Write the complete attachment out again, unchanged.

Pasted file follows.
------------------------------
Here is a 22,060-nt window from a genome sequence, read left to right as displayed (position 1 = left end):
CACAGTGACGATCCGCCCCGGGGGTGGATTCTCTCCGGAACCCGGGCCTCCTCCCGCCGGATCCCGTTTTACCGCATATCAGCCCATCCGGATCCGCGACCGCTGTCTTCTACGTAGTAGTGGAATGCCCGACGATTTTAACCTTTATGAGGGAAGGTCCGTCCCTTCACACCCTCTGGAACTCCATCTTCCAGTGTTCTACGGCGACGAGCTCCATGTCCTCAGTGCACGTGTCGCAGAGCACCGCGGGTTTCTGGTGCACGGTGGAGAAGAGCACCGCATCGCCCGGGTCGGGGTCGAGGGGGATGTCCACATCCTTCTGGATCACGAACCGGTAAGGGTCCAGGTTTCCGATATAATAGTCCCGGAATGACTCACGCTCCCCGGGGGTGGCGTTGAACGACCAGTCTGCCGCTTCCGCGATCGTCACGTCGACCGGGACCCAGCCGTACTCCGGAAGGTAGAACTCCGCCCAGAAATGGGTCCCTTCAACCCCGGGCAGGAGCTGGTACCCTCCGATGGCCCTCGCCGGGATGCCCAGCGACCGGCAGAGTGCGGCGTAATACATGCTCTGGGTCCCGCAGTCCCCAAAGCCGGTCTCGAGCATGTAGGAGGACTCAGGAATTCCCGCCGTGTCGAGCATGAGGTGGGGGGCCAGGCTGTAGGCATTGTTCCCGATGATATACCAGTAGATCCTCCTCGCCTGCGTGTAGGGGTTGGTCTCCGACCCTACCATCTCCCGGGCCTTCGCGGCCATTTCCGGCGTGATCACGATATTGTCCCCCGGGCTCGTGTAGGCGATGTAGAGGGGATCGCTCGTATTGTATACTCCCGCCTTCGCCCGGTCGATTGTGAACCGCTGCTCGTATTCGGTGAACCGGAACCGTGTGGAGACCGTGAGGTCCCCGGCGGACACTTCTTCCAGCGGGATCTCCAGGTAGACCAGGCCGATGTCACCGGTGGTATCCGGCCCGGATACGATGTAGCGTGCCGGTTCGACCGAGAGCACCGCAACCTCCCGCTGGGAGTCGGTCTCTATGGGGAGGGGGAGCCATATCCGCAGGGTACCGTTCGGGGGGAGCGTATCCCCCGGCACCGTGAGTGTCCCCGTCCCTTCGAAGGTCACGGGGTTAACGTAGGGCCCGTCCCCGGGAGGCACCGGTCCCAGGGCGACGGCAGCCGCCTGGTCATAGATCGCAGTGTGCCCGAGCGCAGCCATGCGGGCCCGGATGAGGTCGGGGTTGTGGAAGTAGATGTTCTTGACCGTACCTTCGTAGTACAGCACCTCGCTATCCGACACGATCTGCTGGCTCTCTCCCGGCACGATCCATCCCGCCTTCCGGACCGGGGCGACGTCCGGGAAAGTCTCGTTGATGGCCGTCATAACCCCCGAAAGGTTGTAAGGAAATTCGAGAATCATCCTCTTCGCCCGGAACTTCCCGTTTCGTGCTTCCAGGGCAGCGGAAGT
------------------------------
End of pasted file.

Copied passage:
Here is a 22,060-nt window from a genome sequence, read left to right as displayed (position 1 = left end):
CACAGTGACGATCCGCCCCGGGGGTGGATTCTCTCCGGAACCCGGGCCTCCTCCCGCCGGATCCCGTTTTACCGCATATCAGCCCATCCGGATCCGCGACCGCTGTCTTCTACGTAGTAGTGGAATGCCCGACGATTTTAACCTTTATGAGGGAAGGTCCGTCCCTTCACACCCTCTGGAACTCCATCTTCCAGTGTTCTACGGCGACGAGCTCCATGTCCTCAGTGCACGTGTCGCAGAGCACCGCGGGTTTCTGGTGCACGGTGGAGAAGAGCACCGCATCGCCCGGGTCGGGGTCGAGGGGGATGTCCACATCCTTCTGGATCACGAACCGGTAAGGGTCCAGGTTTCCGATATAATAGTCCCGGAATGACTCACGCTCCCCGGGGGTGGCGTTGAACGACCAGTCTGCCGCTTCCGCGATCGTCACGTCGACCGGGACCCAGCCGTACTCCGGAAGGTAGAACTCCGCCCAGAAATGGGTCCCTTCAACCCCGGGCAGGAGCTGGTACCCTCCGATGGCCCTCGCCGGGATGCCCAGCGACCGGCAGAGTGCGGCGTAATACATGCTCTGGGTCCCGCAGTCCCCAAAGCCGGTCTCGAGCATGTAGGAGGACTCAGGAATTCCCGCCGTGTCGAGCATGAGGTGGGGGGCCAGGCTGTAGGCATTGTTCCCGATGATATACCAGTAGATCCTCCTCGCCTGCGTGTAGGGGTTGGTCTCCGACCCTACCATCTCCCGGGCCTTCGCGGCCATTTCCGGCGTGATCACGATATTGTCCCCCGGGCTCGTGTAGGCGATGTAGAGGGGATCGCTCGTATTGTATACTCCCGCCTTCGCCCGGTCGATTGTGAACCGCTGCTCGTATTCGGTGAACCGGAACCGTGTGGAGACCGTGAGGTCCCCGGCGGACACTTCTTCCAGCGGGATCTCCAGGTAGACCAGGCCGATGTCACCGGTGGTATCCGGCCCGGATACGATGTAGCGTGCCGGTTCGACCGAGAGCACCGCAACCTCCCGCTGGGAGTCGGTCTCTATGGGGAGGGGGAGCCATATCCGCAGGGTACCGTTCGGGGGGAGCGTATCCCCCGGCACCGTGAGTGTCCCCGTCCCTTCGAAGGTCACGGGGTTAACGTAGGGCCCGTCCCCGGGAGGCACCGGTCCCAGGGCGACGGCAGCCGCCTGGTCATAGATCGCAGTGTGCCCGAGCGCAGCCATGCGGGCCCGGATGAGGTCGGGGTTGTGGAAGTAGATGTTCTTGACCGTACCTTCGTAGTACAGCACCTCGCTATCCGACACGATCTGCTGGCTCTCTCCCGGCACGATCCATCCCGCCTTCCGGACCGGGGCGACGTCCGGGAAAGTCTCGTTGATGGCCGTCATAACCCCCGAAAGGTTGTAAGGAAATTCGAGAATCATCCTCTTCGCCCGGAACTTCCCGTTTCGTGCTTCCAGGGCAGCGGAAGT